What You Need To Know When Uncoupling A Trailer


Working around the truck can be just as dangerous to a driver as getting involved in a crash. One daily task a driver performs is uncoupling the trailer. This activity, if performed improperly, can result in shoulder and back strains, head injuries (e.g., cuts, abrasions, and concussions), as well as slips, trips, and falls. Read the information below, and determine if there are areas of your uncoupling technique that can be improved.




Slip hazards can include wet or dry contaminants, such as water, dirt, or oil, on the floor. Trip hazards can include open file drawers, boxes on a stairwell, or trash left on the floor. Falling from an elevated position can include into an open service pit, from a loading dock, tractor steps, or off a ladder.


Slips, trips, and falls can occur when using equipment improperly. Slipping on a mechanic’s roller seat in the shop, tripping over an extension cord, or falling off a ladder with a damaged rung are common hazards.


Talking or texting on a device, talking to a co-worker, or eating and drinking while walking all divert your attention away from where you step and potential hazards in your path. Ignoring hazard signs and wearing improper footwear are other risky behaviors.





  1. Get Out And Look (GOAL) to ensure the ground is level and can support the weight of the trailer.
  2. Reposition the trailer to ensure your range of motion is not inhibited by nearby equipment.
  3. Stretch to warm up your arms, legs, shoulders, and back.
  4. Wear gloves to protect your hands.
  5. Shut off the trailer’s air supply to lock the trailer brakes.
  6. Check the fifth wheel area for any slip, trip, and fall hazards.
  7. Chock the trailer wheels.
  8. Lower the landing gear.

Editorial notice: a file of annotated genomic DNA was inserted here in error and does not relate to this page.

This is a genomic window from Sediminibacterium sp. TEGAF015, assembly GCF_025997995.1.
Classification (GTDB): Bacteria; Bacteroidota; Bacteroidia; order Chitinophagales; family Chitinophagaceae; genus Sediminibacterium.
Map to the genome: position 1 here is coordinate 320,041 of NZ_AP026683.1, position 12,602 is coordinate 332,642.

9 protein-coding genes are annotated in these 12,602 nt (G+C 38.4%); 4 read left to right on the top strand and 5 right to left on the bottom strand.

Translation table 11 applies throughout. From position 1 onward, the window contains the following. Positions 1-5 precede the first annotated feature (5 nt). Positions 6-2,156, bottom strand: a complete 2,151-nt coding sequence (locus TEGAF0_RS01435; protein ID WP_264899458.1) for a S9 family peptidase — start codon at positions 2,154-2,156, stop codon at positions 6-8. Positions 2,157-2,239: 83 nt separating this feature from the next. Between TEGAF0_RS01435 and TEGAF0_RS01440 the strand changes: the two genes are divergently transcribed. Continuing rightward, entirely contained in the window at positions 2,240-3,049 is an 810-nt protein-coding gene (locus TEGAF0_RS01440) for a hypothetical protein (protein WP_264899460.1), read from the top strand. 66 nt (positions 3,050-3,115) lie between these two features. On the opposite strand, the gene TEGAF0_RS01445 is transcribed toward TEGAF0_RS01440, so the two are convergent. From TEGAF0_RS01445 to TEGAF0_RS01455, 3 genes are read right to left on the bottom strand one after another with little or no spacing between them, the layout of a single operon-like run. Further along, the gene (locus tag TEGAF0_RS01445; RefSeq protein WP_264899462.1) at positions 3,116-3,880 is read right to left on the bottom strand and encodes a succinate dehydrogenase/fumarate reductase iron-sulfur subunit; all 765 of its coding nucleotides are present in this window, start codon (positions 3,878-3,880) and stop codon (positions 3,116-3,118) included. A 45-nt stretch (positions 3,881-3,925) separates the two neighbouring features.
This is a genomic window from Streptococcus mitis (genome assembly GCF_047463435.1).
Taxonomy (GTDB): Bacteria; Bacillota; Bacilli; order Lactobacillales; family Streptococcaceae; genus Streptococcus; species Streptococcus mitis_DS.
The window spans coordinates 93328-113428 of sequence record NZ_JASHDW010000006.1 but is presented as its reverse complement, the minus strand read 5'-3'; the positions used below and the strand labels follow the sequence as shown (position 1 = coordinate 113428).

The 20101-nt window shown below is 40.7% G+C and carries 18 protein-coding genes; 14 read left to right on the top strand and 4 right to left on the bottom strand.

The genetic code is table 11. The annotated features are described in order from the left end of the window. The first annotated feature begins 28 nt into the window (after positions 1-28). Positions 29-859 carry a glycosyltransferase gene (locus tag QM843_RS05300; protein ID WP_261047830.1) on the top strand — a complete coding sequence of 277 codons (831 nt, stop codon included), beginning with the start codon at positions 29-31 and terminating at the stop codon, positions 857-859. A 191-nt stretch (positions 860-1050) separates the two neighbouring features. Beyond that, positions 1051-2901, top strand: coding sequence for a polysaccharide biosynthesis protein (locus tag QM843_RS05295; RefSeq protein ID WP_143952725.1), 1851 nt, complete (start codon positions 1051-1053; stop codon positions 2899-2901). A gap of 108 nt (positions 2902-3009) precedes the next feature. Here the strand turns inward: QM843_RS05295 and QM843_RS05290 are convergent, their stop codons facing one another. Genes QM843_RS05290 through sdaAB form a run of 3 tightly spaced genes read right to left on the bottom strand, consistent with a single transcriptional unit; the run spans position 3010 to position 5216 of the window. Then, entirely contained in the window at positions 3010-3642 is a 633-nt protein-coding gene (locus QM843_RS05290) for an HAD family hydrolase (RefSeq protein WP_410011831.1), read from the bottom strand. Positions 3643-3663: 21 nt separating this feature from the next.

9. Disconnect the trailer’s air and electrical lines.


  1. Use a fifth wheel pin puller to reduce the risk of a shoulder or back injury.
  2. Bend at the knees, not with your back, if crouching underneath the trailer. 
  3. Be mindful not to hit your head.
  4. Hook the release lever with the pin puller and grip it with both hands. If a pin puller is not available, grip the end of the fifth wheel release lever with both hands.
  5. Face the fifth wheel. Position your feet shoulder-width apart with one foot slightly in front of the other for stability.
  6. Pull back on the lever or pin puller with both hands in one slow, steady motion. Avoid jerking and twisting movements.
  7. If the trailer fails to uncouple, you may need to rock the unit to loosen up the fifth wheel.

Note: These lists are not intended to be all-inclusive.

The information in this article is provided as a courtesy of Great West Casualty Company and is part of the Value-Driven® Company program. Value-Driven Company was created to help educate and inform insureds so they can make better decisions, build a culture that values safety, and manage risk more effectively. To see what additional resources Great West Casualty Company can provide for its insureds, please contact your safety representative, or click below to find an agent. 

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© Great West Casualty Company 2019. The material in this publication is the property of Great West Casualty Company unless otherwise noted and may not be reproduced without its written consent by any person other than a current insured of Great West Casualty Company for business purposes. Insured should attribute use as follows: “© Great West Casualty Company 2019. Used with permission by Great West Casualty Company.”

This material is intended to be a broad overview of the subject matter and is provided for informational purposes only. Great West Casualty Company does not provide legal advice to its insureds, nor does it advise insureds on employment-related issues. Therefore, the subject matter is not intended to serve as legal or employment advice for any issue(s) that may arise in the operations of its insureds. Legal advice should always be sought from the insured’s legal counsel. Great West Casualty Company shall have neither liability nor responsibility to any person or entity with respect to any loss, action, or inaction alleged to be caused directly or indirectly as a result of the information contained herein.